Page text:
I’m a Bond fan. I’ve seen them all. And I was skeptical about Daniel Craig as the new 007. Even after Casino Royale I was not entirely impressed. However, I watched the new Quantum of Solace on opening night and realized that Daniel is a Bond to be reckoned with. The new film is a sequel to Casino so I had to go back and rent that DVD to pick up what I missed in the sequel. Then I had to go back to the cinema to watch the exciting edge-of-my-seat Quantum just one more time.

Well, even after weeks in the cinema the theater was nearly completely full. I had a choice to sit in the very front (no way) or in the very back. I chose the back. Bad choice.

The only seats available were next to a couple of teenagers cuddling in the corner, so I sat right next to them. I thought to myself, “they better not start sucking face during the movie!” But, alas, teens will be teens. And I, too, was once a teen who would suck face during in a crowded theater during a movie. However, I never went so far as these two ill-fated lovers.

After the first couple of big action scenes there of course needs to be some dialogue to move the plot along. Well, that was a perfect opportunity for the young frizzy haired, droopy pants wearing stallion to make his move. The face sucking commenced, and I thank my disciplined concentration skills that I was able to continue focusing on the movie.

After a little shoulder to shoulder smooching the couple progressed to leaning, I reckoned so as to get a little better leverage. Leaning transformed into nearly prostrate with the young gentleman’s (I’m trying to be nice here) frizzy greasy head inching closer and closer to me.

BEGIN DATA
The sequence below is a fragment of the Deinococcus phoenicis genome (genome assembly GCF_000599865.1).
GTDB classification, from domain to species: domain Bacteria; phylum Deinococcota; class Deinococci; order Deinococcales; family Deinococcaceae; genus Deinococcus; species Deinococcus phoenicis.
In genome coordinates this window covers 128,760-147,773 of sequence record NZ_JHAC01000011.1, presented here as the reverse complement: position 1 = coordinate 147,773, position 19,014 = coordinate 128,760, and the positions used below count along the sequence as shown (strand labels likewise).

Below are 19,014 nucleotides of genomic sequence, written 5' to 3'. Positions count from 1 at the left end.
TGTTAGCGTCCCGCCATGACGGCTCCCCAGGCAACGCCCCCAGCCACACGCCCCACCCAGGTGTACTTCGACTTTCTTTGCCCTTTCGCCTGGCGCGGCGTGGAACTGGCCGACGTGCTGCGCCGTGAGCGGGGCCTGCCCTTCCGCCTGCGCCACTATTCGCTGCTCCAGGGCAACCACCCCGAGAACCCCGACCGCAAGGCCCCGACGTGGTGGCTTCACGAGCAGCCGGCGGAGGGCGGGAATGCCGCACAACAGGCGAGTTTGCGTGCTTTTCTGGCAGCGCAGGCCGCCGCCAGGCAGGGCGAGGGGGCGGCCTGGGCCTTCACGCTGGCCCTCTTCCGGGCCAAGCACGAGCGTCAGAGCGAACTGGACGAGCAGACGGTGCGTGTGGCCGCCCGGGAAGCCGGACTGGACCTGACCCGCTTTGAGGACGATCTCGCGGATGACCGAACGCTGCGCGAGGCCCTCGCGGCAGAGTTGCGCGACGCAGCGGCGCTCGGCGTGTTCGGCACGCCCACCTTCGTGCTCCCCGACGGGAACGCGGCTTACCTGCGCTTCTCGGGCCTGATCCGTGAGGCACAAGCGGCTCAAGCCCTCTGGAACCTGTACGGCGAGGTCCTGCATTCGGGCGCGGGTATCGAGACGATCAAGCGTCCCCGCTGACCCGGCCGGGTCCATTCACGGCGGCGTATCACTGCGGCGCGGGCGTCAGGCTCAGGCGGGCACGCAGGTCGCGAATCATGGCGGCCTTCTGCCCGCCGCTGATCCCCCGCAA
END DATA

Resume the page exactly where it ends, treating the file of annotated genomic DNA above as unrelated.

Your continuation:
Oh, shit, I thought. I’m going to have to embarrass these kids and tell them to get a room. But I found myself hesitate as I was trying to live vicariously through this intimate couple since I’m single and haven’t sucked face in a while myself. And it was fun recalling the joyful intertwining moments during a flick with a girlfriend back in high school.

Well sure ‘nuff, the horny adolescents stretched out enough that I was acting as surrogate headboard. “That’s quite enough!” I thought. But as I turned to begin my fatherly lecture about movie manners the girl finally wizened up and put the emergency brakes on their hot-n-heavy endeavor. Whew.

But then they commenced to whip out their friggin’ phones and began texting a mile a minute. AAARRRRGGGHHHH!! Is there no consideration with today’s teens?!

I’m never going to have a teenager. My girls will have to jump right into adulthood. I’ve decided.


Monday, November 10, 2008

I Will Survive

It seems just when I thought that no human being who has even a smidge of common sense would read this blog, and even after ignoring this outpost dutifully for weeks at a time while I struggle through life's challenges, there are still dozens of hits for the Evil Baritone Blog each week from all around the world.

That's right. Last week I had visitors from Canada, England, Austria, Estonia, Spain, Germany, Portugal, and of course plenty from here in the states from New York, Boston, Chicago, St. Louis, Las Vegas, Seattle, Memphis, Georgia, California, Texas, Virginia, Mississippi, Colorado, Iowa, Minnesota, and Rhode Island.